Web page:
As women, we face several unique investment challenges. We have the wage gap, which means we often make less money for the same job, earning just $0.78 on the dollar compared to men in the United States. We often step out of the workforce to raise our family for several years, and during that time we are not earning or saving. And then we factor in the investment gap: women tend to be more risk averse in investing, preferring safer and less volatile investments. The tendency to avoid risk — or avoid investing altogether — reduces our expected return over time, and therefore our net worth. On top of this, women tend to live longer than men by an average of five years — so we actually need more savings for our retirement!
It’s time to take control of our savings and investments. Make the commitment to yourself to get started with a long-term investment plan now. Have questions about the process? You’ve come to the right place. Here are the most common concerns for new investors — and solutions to get you started investing now.
1. Where do I start?
Start by saving. Aim to put aside 15% of your income — if that amount won’t work for you, start where you can and work your way up.
When you’re just starting out, keep in mind that solid investing is about time in the market, not timing the market. Instead of checking your investments daily and trying to guess what will get you the best returns tomorrow, you should diversify your investments across market caps and market sectors and participate in what the market has to offer over the long term.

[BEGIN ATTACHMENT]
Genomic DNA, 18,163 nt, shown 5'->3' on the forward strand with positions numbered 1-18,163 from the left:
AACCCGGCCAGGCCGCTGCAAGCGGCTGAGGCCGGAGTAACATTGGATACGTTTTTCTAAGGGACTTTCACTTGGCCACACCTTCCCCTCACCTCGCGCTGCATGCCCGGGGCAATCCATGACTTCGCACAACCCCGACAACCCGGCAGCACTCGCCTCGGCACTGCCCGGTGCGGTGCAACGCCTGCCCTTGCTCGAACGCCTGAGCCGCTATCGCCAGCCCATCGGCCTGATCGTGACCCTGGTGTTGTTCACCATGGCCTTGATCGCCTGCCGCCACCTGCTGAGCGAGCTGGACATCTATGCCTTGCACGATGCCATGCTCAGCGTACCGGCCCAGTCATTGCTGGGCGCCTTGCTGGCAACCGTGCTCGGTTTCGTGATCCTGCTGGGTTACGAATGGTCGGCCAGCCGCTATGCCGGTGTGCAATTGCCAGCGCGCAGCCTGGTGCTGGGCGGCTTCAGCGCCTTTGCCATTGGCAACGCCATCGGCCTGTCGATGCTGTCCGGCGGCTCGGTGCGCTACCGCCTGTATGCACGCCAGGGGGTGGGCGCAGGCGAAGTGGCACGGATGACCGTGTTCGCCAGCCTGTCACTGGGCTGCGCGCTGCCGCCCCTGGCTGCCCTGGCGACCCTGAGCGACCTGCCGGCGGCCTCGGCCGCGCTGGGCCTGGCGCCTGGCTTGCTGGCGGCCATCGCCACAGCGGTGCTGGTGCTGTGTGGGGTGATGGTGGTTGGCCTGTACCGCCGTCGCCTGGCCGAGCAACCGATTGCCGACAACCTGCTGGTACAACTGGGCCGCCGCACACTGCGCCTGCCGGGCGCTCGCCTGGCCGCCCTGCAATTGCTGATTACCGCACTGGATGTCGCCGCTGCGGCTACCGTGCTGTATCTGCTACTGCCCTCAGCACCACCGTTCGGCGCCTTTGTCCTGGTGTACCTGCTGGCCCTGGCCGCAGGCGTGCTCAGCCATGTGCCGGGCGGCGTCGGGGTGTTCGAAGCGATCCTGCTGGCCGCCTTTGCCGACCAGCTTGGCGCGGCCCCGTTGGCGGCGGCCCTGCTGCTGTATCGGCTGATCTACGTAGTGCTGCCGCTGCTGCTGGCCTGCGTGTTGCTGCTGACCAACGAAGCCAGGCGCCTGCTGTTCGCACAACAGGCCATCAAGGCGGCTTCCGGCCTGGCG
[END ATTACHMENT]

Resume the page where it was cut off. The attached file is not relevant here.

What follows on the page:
2. How much should I have set aside in cash?
Build a fund of three to six months of your expenses. Keep this amount in cash in a savings account, where it can be accessed in case of an emergency. Just be sure to remove it from your day-to-day checking account, so you won’t think of it as accessible for items outside of your monthly budget.
3. What should my long-term goals be?
By the time you’re 30, plan to have one year of your salary saved. By age 45, aim to have four times your annual salary saved, and by age 67 (traditional full retirement age), plan to have 10 times your annual salary saved. If you’re already feeling behind on this amount, there’s still time to catch up. Don’t underestimate the power of compound interest. Not only will the money that you invest be put to work, but the earnings on your investments will work for you, too.
4. How much money do I need before I start investing, and where should I invest?
Once you have three to six months worth of expenses set aside in your savings account, any additional amount can go to your investment accounts. To maximize your investments over time, you want to invest in three different “buckets,” or types of accounts: taxable, qualified, and Roth IRAs. The three-bucket strategy will allow you to manage your taxes while you’re making money, while your money is growing, and when you pull from your accounts during retirement.
Your taxable accounts are funded with money that you have already paid income taxes on. You will pay taxes on interest and dividends paid in these accounts each year, and also on any gains that are realized in the accounts. You will not pay any additional taxes when money is taken out of these accounts.